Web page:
Register 2019

examples we explore in class, like the Ara Pacis. I strongly believe in the value of getting out of the classroom and seeing aspects of ancient history first-hand. The students enjoyed the freedom of exploring the museum and being able to apply what they were learning to what they were seeing. Prize winners It was extremely hard to select the academic prize winners for 2019. I not only looked at academic results, but also at how the students had applied themselves to their studies and the effort they put in throughout the year. This did not make the decision any easier, and I wish I could give a prize to more than one boy in each year level. I am very proud of all my students and congratulate the prize winners in Classical Studies this year. The Neave Memorial Prize for Classical Studies Year 12 – Charlie Chubb Year 13 – Ollie Brakenridge

Olivia Austin HoD Classical Studies

COMMERCE Year 10 Enterprise and Innovation

Fantastic Feasts. It explored the many facets of food in the ancient world, examining what the Greeks and Romans actually ate, the connections they believed existed between food and their gods, and the feasting traditions they developed both to bring their communities together and to set them apart. This was a great educational experience for all. Fortunately, the Teece Museum worked alongside what the students were studying, so they could apply what they learned to their assessments. The Year 12 group had been looking at how and why classical myth is manipulated in Hollywood films for modern audiences – specifically the myth of the Trojan War. During our visit to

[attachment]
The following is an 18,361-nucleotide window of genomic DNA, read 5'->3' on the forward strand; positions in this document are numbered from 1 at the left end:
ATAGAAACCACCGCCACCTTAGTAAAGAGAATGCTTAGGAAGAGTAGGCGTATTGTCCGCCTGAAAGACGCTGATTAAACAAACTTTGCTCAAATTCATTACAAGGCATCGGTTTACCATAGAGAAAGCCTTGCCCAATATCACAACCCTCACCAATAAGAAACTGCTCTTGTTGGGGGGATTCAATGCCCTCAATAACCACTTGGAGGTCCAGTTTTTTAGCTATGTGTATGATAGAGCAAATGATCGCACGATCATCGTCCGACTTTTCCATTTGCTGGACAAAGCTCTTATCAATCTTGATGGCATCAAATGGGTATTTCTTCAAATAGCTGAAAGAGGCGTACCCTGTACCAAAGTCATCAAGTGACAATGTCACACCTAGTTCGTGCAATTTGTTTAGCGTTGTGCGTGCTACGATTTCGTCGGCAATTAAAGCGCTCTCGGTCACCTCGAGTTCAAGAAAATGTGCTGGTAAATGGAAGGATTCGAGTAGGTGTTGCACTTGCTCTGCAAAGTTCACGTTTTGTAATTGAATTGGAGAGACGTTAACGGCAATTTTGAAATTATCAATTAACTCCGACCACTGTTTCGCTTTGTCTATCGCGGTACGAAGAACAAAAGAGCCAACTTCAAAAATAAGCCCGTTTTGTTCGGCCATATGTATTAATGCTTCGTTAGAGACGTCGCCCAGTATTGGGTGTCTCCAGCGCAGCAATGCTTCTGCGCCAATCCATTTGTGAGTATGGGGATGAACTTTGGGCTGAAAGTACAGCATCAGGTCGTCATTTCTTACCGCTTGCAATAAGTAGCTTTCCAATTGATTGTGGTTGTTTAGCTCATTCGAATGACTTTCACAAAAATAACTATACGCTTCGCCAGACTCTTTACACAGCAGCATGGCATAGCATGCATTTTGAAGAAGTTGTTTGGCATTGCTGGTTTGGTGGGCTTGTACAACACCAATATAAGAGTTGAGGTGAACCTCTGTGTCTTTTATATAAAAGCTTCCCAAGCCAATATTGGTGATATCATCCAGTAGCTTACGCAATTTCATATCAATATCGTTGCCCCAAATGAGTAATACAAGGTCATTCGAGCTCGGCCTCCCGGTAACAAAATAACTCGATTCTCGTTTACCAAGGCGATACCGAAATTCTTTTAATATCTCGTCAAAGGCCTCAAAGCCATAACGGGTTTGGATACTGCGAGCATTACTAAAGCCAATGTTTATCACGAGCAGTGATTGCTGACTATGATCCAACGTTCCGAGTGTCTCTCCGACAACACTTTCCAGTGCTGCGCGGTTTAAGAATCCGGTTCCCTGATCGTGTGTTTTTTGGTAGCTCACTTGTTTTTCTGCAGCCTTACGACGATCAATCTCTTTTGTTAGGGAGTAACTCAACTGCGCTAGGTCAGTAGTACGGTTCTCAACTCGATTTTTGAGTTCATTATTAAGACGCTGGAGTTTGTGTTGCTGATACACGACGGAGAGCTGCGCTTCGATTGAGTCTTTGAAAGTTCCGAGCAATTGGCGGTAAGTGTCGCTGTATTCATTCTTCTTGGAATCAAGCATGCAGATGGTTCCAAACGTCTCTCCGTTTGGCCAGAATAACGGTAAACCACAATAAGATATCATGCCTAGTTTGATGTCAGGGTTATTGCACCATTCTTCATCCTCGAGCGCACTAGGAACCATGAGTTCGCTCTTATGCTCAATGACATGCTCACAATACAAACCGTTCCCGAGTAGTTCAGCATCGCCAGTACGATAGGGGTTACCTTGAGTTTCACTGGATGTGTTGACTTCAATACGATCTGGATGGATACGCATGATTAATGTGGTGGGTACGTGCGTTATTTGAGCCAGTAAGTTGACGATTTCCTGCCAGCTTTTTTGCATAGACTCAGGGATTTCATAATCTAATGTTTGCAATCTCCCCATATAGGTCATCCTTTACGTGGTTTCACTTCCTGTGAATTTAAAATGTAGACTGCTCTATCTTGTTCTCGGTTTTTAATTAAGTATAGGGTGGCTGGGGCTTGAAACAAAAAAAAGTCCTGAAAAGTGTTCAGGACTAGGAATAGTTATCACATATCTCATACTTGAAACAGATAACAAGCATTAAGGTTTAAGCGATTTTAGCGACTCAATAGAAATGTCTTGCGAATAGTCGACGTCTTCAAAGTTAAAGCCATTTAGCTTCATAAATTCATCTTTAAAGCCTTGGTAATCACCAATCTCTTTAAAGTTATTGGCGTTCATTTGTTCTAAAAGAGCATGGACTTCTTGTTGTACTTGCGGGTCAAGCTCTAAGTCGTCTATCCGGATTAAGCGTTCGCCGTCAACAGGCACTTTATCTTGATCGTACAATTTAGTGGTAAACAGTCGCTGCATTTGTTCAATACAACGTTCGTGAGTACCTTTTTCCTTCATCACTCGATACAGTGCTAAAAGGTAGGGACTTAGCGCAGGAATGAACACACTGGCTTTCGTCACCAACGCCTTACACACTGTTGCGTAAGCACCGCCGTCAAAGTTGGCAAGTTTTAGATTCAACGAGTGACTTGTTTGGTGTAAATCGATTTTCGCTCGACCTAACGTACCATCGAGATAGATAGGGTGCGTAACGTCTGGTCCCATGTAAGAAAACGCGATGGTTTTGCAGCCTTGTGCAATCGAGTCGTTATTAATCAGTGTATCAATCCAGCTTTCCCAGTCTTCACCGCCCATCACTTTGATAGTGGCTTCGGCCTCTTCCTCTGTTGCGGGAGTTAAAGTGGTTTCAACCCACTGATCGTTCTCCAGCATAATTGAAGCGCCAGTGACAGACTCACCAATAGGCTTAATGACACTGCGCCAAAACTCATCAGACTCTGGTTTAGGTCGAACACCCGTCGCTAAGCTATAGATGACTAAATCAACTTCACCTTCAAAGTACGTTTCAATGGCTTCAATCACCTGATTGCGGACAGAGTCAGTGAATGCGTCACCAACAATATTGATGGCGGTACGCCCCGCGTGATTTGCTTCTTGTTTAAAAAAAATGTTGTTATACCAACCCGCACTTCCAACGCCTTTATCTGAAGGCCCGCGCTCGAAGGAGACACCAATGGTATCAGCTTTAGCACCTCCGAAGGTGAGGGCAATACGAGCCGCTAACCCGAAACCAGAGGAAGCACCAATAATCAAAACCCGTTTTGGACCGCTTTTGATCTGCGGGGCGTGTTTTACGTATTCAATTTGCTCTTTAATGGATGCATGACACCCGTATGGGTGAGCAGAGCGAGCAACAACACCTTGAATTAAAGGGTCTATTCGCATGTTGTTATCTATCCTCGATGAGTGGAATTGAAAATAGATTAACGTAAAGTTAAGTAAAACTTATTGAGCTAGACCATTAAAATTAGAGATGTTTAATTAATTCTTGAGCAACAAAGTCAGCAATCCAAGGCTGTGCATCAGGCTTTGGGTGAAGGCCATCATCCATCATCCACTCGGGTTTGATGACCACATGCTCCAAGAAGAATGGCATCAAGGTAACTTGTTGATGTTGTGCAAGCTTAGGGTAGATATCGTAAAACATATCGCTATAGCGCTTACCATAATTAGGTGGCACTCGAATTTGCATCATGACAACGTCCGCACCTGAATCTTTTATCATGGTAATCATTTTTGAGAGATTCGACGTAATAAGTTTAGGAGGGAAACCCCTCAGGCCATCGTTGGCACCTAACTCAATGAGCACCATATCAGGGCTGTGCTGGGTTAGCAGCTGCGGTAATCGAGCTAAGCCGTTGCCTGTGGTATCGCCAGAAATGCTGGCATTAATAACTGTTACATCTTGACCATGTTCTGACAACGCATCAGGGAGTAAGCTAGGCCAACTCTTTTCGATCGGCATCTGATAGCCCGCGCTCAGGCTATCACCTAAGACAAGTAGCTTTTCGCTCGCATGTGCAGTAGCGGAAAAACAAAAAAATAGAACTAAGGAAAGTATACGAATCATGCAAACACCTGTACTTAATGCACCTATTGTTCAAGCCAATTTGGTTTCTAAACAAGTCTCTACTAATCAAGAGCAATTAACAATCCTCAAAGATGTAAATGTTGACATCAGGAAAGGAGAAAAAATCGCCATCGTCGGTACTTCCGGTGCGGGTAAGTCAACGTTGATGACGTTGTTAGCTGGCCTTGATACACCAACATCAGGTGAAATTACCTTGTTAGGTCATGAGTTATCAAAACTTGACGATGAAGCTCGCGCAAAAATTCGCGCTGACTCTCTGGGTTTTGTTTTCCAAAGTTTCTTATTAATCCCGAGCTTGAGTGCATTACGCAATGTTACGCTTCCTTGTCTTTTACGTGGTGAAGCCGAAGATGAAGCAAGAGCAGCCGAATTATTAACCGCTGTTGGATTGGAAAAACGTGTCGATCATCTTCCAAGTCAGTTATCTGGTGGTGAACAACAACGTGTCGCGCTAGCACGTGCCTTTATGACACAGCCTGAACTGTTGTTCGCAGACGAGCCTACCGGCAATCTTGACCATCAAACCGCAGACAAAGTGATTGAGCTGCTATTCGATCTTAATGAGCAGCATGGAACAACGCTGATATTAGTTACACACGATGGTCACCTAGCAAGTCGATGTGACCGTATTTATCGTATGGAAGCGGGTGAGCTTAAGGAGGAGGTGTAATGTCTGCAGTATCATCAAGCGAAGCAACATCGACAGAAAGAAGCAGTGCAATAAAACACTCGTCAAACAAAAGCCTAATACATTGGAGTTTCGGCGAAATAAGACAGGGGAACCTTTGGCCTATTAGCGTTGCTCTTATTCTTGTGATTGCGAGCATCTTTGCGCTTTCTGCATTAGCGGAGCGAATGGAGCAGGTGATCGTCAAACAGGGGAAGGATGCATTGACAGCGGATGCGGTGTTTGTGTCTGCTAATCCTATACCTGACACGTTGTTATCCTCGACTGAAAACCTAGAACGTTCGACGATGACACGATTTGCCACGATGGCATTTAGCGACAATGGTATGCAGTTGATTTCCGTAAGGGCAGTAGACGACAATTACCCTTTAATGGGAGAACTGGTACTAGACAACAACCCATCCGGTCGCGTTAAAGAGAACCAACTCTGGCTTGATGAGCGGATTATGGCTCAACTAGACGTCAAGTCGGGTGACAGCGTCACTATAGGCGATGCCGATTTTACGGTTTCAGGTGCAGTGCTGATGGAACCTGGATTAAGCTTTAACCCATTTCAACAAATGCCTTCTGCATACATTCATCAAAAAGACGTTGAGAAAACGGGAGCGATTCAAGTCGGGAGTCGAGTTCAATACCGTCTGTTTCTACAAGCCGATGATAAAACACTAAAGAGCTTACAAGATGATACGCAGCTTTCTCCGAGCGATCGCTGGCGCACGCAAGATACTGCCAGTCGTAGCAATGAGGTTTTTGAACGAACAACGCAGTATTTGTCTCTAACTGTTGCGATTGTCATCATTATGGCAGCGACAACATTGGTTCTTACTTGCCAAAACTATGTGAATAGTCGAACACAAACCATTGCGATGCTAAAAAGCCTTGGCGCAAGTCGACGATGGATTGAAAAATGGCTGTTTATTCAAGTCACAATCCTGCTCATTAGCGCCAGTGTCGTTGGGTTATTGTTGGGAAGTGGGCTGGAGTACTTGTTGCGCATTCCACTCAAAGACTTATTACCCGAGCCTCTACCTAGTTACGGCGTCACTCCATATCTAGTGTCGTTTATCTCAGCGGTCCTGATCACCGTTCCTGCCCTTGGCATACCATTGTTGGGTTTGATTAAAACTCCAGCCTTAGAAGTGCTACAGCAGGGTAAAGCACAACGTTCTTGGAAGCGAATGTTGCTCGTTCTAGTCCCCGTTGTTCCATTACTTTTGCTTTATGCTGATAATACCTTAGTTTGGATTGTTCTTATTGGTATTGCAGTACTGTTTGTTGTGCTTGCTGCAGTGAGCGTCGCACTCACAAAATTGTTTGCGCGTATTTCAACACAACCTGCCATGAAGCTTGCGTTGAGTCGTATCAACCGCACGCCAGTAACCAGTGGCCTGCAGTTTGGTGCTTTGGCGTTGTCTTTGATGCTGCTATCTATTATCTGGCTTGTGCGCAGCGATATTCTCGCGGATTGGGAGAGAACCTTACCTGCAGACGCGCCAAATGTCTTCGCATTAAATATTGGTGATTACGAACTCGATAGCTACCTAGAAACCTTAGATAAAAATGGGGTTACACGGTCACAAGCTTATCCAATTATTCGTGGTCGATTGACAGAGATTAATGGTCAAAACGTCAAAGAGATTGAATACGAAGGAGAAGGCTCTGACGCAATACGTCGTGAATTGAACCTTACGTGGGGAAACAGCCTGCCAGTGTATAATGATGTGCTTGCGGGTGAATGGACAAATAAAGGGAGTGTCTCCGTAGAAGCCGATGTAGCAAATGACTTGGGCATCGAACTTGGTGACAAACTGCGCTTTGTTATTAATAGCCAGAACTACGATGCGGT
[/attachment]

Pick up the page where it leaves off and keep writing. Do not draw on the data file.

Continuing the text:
the museum, the students looked at the role of gods in the course of the war and the cultural ideals that make a hero, both of which were connected to contemporary examples. The Year 13 group were able to look at portraiture and inscriptions as a method of communicating political ideas. This linked nicely to their art and architecture unit, which included looking at sculpture and architecture in its artistic and historical context. We focused on aspects such as form and function, style, techniques and influence of classical art – and, most importantly, how the ancient Romans used art to convey political ideas. During our visit to the Teece Museum, the emphasis was placed on Augustus, and translated to larger

The innovation project allowed the students to tap into their entrepreneurial side and come up with some creative ideas. There were two particularly outstanding ideas this year. The first was a tutorial app, which provides a platform to bring students in need of tutoring and tutors together. Their target market is high school students in lower socioeconomic areas. The other highlight was the aerospace project, which uses satellite images to measure the surface area of rivers. This could be used for a variety of reasons, but its main use would be to benefit farmers. I would like to thank Physics teacher Dr Andrew Taylor for his work with the students. The project made the final of the


Christ’s College Canterbury

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